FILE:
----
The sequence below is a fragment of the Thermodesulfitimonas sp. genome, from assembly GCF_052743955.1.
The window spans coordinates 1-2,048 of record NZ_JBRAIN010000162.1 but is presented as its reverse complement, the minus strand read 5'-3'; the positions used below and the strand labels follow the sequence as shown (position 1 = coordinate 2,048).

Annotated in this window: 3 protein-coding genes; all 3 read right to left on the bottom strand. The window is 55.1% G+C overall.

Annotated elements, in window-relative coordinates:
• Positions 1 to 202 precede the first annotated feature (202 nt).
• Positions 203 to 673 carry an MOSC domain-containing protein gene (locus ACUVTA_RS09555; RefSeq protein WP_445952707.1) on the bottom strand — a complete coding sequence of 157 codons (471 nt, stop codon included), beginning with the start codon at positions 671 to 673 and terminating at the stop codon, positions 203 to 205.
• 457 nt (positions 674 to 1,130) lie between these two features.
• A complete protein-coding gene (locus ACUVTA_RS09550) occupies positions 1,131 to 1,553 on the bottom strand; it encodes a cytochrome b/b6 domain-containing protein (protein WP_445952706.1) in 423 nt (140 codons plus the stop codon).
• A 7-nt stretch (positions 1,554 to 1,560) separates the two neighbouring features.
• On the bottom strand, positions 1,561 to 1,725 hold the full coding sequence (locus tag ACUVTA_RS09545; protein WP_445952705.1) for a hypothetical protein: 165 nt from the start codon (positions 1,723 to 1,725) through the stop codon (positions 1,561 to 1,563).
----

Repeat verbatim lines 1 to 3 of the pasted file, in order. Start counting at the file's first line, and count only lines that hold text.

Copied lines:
The sequence below is a fragment of the Thermodesulfitimonas sp. genome, from assembly GCF_052743955.1.
The window spans coordinates 1-2,048 of record NZ_JBRAIN010000162.1 but is presented as its reverse complement, the minus strand read 5'-3'; the positions used below and the strand labels follow the sequence as shown (position 1 = coordinate 2,048).

Annotated in this window: 3 protein-coding genes; all 3 read right to left on the bottom strand. The window is 55.1% G+C overall.